Well-bundled against the 30-degree chill and ready for a day’s work, Anthony Vietri emerges from the pre-dawn darkness through the small orchard that separates his family farmhouse from the glow of the parking lot. His signature working fedora traded for a hoodie, Vietri pauses, turns around and gives a sharp whistle. Suddenly, his calico cat comes out of the shadows and into view. “Cali must have gotten distracted by a mouse or something,” he laughs. “She’s usually on my heels.”
Vietri unlocks a door to what had once been his grandparents’ barn and lets himself into a room full of oak barrels, steel tanks and the welcoming aromas of young wine in the making. Grape harvesting typically happens between August and October in this part of the country, but winemaking doesn’t pause for seasons. Here inside the barrel room, winter is a quiet time mainly interrupted only by the need for occasional racking to remove unwanted sediment that’s drifted down to the sides of the barrels.
Outside, rows of dormant grape vines draped over cordon wires need pruning. It’s reset time in the vineyard. Everything that can be done in preparation for the 2021 vintage at Avondale’s Va La Vineyards begins in the early light of January. “Actually, I kind of look forward to pruning every year,” says the 58-year-old Vietri.
And that’s comforting, because he’s been doing it for now for more than 20 years. In France, “vintner” is a term used to describe someone like Vietri, a solitary grower who works a small farm with its few acres of vines while also making the wine—perhaps only with family help or that of a hired hand. Among the about two dozen Chester County winery owners, no one is more devoted to his craft than Vietri. His mother’s family had previously owned this small hillside farm along Route 41, just outside Avondale’s east end.
They came from wine country in northern Italy, and Vietri himself began making a homemade version with an uncle as a teenager. Back then, he used grapes picked in California and sent east by refrigerated railroad cars for mainly Italian-American winemakers in Philadelphia and Chester County.
After years of working as a writer in the film industry, the University of Delaware grad and his wife, Karen (now a teacher), opened Va La Vineyards on the family farm, with the first wines coming from the 2001 and 2000 vintages. About the same time the winery was opened, the Vietris had a daughter, Sofia, now a student at Elon University in North Carolina.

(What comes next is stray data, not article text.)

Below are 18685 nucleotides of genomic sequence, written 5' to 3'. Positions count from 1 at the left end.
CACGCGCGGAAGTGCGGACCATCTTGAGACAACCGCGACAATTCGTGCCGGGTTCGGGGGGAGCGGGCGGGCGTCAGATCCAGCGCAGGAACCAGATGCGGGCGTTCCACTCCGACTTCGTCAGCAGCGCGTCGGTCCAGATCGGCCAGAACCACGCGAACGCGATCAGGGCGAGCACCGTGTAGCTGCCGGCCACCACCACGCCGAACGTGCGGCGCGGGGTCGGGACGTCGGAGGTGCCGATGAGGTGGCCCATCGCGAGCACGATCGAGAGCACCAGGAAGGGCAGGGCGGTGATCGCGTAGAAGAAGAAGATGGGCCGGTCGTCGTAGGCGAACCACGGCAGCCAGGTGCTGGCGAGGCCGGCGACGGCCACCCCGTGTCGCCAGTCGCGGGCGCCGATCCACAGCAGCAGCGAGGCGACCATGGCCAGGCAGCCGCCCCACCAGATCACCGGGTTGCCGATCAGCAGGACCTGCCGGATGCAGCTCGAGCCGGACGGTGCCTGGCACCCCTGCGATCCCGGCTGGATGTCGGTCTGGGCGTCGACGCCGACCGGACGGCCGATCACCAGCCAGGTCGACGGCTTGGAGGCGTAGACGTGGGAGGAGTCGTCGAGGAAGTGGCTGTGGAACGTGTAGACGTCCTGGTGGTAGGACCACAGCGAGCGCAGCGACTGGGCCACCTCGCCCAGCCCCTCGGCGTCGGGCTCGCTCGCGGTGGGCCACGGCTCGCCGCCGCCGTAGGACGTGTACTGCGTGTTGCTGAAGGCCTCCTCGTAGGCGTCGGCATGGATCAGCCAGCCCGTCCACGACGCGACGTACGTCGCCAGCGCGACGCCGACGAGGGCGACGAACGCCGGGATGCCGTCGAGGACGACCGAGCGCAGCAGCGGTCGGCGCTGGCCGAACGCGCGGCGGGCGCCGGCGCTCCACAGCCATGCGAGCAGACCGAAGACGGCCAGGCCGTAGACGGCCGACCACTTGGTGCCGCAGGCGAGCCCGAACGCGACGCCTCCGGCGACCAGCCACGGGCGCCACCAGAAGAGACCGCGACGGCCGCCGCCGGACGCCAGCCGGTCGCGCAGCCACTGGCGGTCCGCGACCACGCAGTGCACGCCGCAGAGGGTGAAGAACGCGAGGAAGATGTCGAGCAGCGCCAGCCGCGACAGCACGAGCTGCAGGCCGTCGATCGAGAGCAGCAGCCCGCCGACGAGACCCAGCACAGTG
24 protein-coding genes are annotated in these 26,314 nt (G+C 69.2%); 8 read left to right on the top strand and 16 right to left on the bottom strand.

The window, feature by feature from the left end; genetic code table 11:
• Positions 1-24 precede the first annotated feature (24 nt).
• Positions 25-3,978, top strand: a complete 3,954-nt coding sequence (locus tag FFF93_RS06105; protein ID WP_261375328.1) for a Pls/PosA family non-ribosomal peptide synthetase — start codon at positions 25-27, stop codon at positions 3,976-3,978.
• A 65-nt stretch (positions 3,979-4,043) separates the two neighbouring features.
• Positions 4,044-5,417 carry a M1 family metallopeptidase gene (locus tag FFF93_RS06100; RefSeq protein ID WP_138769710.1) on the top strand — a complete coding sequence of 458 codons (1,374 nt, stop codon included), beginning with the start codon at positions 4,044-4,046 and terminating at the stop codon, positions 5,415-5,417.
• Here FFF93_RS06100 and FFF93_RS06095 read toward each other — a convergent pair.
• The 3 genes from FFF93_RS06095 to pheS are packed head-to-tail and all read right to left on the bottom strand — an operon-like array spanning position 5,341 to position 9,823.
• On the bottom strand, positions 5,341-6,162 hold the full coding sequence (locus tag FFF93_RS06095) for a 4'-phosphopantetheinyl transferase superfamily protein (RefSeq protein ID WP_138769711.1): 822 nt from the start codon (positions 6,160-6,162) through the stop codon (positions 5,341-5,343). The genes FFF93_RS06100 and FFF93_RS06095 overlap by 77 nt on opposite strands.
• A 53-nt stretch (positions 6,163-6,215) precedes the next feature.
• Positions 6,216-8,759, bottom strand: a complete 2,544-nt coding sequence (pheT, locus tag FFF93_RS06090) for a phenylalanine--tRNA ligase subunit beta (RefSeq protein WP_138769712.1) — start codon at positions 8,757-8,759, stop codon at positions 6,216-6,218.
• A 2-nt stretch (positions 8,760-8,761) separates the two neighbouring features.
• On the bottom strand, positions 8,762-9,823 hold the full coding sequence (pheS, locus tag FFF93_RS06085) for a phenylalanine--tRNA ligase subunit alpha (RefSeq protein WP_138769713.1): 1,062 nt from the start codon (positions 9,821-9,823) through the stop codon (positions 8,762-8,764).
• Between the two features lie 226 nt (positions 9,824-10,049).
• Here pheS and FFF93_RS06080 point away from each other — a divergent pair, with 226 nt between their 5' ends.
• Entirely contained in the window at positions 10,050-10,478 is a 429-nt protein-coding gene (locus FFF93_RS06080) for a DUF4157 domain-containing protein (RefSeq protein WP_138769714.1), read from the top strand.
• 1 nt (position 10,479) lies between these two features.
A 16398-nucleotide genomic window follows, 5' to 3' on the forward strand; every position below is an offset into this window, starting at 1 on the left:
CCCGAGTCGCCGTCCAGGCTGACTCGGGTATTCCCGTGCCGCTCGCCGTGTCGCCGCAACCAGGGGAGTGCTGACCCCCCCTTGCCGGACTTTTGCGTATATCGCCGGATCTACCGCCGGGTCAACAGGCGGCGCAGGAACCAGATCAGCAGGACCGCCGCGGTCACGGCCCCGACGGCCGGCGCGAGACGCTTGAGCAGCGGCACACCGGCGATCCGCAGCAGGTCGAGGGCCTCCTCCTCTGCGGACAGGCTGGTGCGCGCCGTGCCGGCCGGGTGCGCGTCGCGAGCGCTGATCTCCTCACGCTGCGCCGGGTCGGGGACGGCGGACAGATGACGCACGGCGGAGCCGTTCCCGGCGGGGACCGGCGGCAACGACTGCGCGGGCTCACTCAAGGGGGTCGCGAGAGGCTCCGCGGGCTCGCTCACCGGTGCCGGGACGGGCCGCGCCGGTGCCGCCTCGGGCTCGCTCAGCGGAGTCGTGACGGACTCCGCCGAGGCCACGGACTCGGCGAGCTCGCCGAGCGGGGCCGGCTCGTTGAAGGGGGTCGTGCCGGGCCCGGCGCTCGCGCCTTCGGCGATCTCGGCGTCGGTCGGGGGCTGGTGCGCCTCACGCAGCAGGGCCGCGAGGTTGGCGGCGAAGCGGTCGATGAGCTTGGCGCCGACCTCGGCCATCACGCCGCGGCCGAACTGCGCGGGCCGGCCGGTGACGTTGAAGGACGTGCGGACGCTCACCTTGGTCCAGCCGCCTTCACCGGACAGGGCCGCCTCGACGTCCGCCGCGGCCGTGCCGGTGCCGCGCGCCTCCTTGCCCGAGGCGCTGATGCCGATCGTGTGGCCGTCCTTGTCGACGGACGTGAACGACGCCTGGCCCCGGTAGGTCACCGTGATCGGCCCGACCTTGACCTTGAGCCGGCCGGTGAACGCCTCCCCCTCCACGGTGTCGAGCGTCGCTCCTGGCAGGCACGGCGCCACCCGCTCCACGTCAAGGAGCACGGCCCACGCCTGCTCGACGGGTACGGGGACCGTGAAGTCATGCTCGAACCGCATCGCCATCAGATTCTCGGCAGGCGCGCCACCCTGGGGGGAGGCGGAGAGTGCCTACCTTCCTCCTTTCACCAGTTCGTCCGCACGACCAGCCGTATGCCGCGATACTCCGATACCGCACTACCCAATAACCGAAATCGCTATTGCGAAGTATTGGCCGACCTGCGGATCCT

During those almost 20 years, Va La has gained a strong following of fans, including restaurant owners and sommeliers at some of the Philadelphia regions’s best dining spots. They’re eager to purchase his cases of red, white and rosato blends. Vietri makes less than a thousand cases annually from almost seven acres of severely cropped vines. Philadelphia Inquirer critic Craig LaBan calls Vietri’s wines “some of the most unconventional and refined bottles of East Coast vino that I’ve tasted.” According to cookbook author and former Saveur editor Colman Andrews, “Anthony Vietri is one of the more original winemakers in America.”
Although Vietri seldom strays from Avondale and what he calls “the little vineyard,” he has vast professional contacts around the world.
Unlike many of the lush, fruit-forward wines of California, Vietri’s are more in the Italian or French style, with elegant, intense, restrained fruitiness, a disciplined textural structure, and a long, crisp finish with sufficient but not overwhelming acidity. They’re the kind of wines that, for centuries, have been made to take to the dinner table.
Alberto Acuña, Vietri’s assistant of several years, comes into the winery a few minutes after Vietri, and the two go over the day’s plan. Acuña will work on pruning the more forgiving pinot grigio vines, while Vietri will focus on the pride of the winery—the truculent yet rewarding nebbiolo. “They’re in their 23rd leaf (years of growth),” Vietri says. “These old guys take longer to prune, so I have to give them four minutes a vine.”
If it seems like Vietri is being fastidious with his minutes, he is. “I have a goal date of when I first have to weed the vine rows in the spring so I don’t have to use a herbicide,” he says.
His meeting over, Vietri goes back outside and opens another door, puts on a tool belt and knee pads, and sharpens his pruning shears. By 7:15 a.m., he’s ready to begin a new row of pruning. In the adjacent row he’d worked the previous day, there are small piles of vine clippings that will eventually be removed. “The first thing I look for is praying mantis nests, which I take off and then put back out in the spring,” he says.